The final package included traditional economic development projects, like arenas and stadiums, but 70% of the spending went towards neighborhood and human needs, including:
- $40 million for mental health and addiction facilities.
- $17 million for a “diversion hub” to serve people interacting with the criminal justice system.
- $38 million for a facility serving victims of domestic violence.
- $50 million for addressing homelessness.
- $25 million for a civil rights center.
- $110 million for youth centers.
- $87 million for sidewalks, bike lanes, walking trails and streetlights.
- $87 million for transit.
- $140 million for neighborhood parks.
This was a novel approach in a national political environment where proposed outcomes almost always satisfy one “side,” with the highest priority placed on outcomes that don’t provide a “win” for your supposed opponents. Leadership in Oklahoma City was accused by some of attempting to please everyone through MAPS, to which they responded, “Yes, that’s what we’re supposed to do!”
MAPS tax passed in December of 2019 with 72% of the vote in the capital and largest city of one of America’s reddest states. It was the highest percentage of support for any sales tax in modern Oklahoma City history. The MAPS approach prioritized community engagement, collaboration, inclusion, transparency, trust and ultimately a pragmatic willingness to compromise and include many viewpoints in the final outcome. As a result, Oklahoma City overcame gridlock, moved the city forward and did so with the unified, bipartisan support of residents.
Implementation is now underway and is overseen by a citizens advisory board and subcommittees that include dozens of residents committed to seeing the project through over the next decade.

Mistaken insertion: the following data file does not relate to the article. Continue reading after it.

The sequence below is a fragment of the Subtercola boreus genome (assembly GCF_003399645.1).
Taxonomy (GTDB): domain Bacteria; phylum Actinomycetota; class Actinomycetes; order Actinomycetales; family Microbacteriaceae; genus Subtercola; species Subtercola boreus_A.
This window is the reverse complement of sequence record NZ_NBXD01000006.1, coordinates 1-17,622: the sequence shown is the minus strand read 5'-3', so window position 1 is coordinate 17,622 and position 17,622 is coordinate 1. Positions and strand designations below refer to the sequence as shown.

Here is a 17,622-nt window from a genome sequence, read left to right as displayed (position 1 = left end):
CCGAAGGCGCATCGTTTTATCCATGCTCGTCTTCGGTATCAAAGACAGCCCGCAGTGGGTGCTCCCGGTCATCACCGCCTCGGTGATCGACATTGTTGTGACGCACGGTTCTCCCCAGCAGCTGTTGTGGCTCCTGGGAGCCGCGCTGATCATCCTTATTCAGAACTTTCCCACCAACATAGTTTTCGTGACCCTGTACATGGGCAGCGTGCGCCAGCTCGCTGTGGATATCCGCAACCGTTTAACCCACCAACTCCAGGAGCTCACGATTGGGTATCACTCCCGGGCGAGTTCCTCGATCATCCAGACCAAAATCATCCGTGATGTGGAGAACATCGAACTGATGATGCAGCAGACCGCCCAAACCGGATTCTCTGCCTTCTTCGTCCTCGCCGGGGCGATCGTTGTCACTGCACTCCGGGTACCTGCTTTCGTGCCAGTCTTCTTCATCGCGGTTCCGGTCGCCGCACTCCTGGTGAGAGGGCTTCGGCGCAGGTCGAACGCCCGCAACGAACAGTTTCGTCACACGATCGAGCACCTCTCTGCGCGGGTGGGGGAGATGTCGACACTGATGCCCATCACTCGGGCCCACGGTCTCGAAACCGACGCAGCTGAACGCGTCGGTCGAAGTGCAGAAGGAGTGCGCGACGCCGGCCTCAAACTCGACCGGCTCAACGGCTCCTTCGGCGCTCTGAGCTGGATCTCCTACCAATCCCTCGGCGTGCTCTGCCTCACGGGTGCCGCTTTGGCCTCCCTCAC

Governments must be transparent, inclusive and creative. And if we truly want Americans to have confidence in our government again, we need to seek outcomes that please the most possible residents. If our personal priority is addressed, we must accept that it is okay if someone else’s priority is addressed as well – even if that someone else is not a member of your political party.
We hope that the bipartisan spirit that passed IIJA will echo throughout the implementation. Through IIJA, we have an unparalleled opportunity to make critical investments in our states, cities and counties that can enable human flourishing. With that comes another unparalleled opportunity to restore trust in government. We can do it if we follow the lead of Oklahoma City.
Dan Vogel is director of the Centre for Public Impact’s work in North America. He has 20 years of experience working with private, public and nonprofit organizations to drive public impact and social innovation.
David Holt is the mayor of Oklahoma City, the 22nd-largest city in the United States. He was first elected in 2018 and was reelected in February.